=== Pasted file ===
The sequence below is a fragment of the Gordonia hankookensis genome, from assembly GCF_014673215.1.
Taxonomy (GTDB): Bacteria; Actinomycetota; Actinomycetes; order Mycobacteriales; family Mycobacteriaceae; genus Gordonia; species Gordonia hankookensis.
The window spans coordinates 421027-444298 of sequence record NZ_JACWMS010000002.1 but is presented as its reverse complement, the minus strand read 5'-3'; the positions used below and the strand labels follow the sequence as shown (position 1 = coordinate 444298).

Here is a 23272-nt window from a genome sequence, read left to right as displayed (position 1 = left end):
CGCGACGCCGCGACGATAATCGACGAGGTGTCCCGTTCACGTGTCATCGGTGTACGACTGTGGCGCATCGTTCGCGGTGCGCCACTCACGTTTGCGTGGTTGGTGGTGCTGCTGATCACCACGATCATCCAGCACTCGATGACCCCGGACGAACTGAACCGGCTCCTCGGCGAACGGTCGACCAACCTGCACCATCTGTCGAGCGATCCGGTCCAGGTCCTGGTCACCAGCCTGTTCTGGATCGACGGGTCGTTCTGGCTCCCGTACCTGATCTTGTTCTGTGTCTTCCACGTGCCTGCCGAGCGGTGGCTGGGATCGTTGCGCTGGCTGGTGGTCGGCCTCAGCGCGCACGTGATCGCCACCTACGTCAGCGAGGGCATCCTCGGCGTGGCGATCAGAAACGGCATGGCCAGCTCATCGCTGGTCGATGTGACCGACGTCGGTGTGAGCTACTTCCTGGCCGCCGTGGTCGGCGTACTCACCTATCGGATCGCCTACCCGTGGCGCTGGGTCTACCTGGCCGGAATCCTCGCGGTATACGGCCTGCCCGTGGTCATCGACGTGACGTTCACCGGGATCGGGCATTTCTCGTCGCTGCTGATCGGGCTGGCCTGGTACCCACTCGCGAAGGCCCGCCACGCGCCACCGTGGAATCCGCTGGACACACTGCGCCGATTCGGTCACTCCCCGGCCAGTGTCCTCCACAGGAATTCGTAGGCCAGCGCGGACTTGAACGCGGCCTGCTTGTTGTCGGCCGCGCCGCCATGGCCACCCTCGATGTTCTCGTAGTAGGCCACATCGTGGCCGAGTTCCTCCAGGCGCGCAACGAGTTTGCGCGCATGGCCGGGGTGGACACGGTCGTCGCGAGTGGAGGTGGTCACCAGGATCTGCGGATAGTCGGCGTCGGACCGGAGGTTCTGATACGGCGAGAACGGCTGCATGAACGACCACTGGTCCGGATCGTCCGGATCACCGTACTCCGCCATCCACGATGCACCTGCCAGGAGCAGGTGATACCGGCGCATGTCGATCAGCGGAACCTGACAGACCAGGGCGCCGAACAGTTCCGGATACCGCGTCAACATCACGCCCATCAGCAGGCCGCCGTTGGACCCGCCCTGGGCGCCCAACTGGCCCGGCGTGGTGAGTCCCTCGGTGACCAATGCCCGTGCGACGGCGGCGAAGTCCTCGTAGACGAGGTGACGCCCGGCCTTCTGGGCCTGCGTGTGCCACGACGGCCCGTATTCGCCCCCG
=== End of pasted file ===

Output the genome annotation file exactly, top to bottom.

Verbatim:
The sequence below is a fragment of the Gordonia hankookensis genome, from assembly GCF_014673215.1.
Taxonomy (GTDB): Bacteria; Actinomycetota; Actinomycetes; order Mycobacteriales; family Mycobacteriaceae; genus Gordonia; species Gordonia hankookensis.
The window spans coordinates 421027-444298 of sequence record NZ_JACWMS010000002.1 but is presented as its reverse complement, the minus strand read 5'-3'; the positions used below and the strand labels follow the sequence as shown (position 1 = coordinate 444298).

Here is a 23272-nt window from a genome sequence, read left to right as displayed (position 1 = left end):
CGCGACGCCGCGACGATAATCGACGAGGTGTCCCGTTCACGTGTCATCGGTGTACGACTGTGGCGCATCGTTCGCGGTGCGCCACTCACGTTTGCGTGGTTGGTGGTGCTGCTGATCACCACGATCATCCAGCACTCGATGACCCCGGACGAACTGAACCGGCTCCTCGGCGAACGGTCGACCAACCTGCACCATCTGTCGAGCGATCCGGTCCAGGTCCTGGTCACCAGCCTGTTCTGGATCGACGGGTCGTTCTGGCTCCCGTACCTGATCTTGTTCTGTGTCTTCCACGTGCCTGCCGAGCGGTGGCTGGGATCGTTGCGCTGGCTGGTGGTCGGCCTCAGCGCGCACGTGATCGCCACCTACGTCAGCGAGGGCATCCTCGGCGTGGCGATCAGAAACGGCATGGCCAGCTCATCGCTGGTCGATGTGACCGACGTCGGTGTGAGCTACTTCCTGGCCGCCGTGGTCGGCGTACTCACCTATCGGATCGCCTACCCGTGGCGCTGGGTCTACCTGGCCGGAATCCTCGCGGTATACGGCCTGCCCGTGGTCATCGACGTGACGTTCACCGGGATCGGGCATTTCTCGTCGCTGCTGATCGGGCTGGCCTGGTACCCACTCGCGAAGGCCCGCCACGCGCCACCGTGGAATCCGCTGGACACACTGCGCCGATTCGGTCACTCCCCGGCCAGTGTCCTCCACAGGAATTCGTAGGCCAGCGCGGACTTGAACGCGGCCTGCTTGTTGTCGGCCGCGCCGCCATGGCCACCCTCGATGTTCTCGTAGTAGGCCACATCGTGGCCGAGTTCCTCCAGGCGCGCAACGAGTTTGCGCGCATGGCCGGGGTGGACACGGTCGTCGCGAGTGGAGGTGGTCACCAGGATCTGCGGATAGTCGGCGTCGGACCGGAGGTTCTGATACGGCGAGAACGGCTGCATGAACGACCACTGGTCCGGATCGTCCGGATCACCGTACTCCGCCATCCACGATGCACCTGCCAGGAGCAGGTGATACCGGCGCATGTCGATCAGCGGAACCTGACAGACCAGGGCGCCGAACAGTTCCGGATACCGCGTCAACATCACGCCCATCAGCAGGCCGCCGTTGGACCCGCCCTGGGCGCCCAACTGGCCCGGCGTGGTGAGTCCCTCGGTGACCAATGCCCGTGCGACGGCGGCGAAGTCCTCGTAGACGAGGTGACGCCCGGCCTTCTGGGCCTGCGTGTGCCACGACGGCCCGTATTCGCCCCCG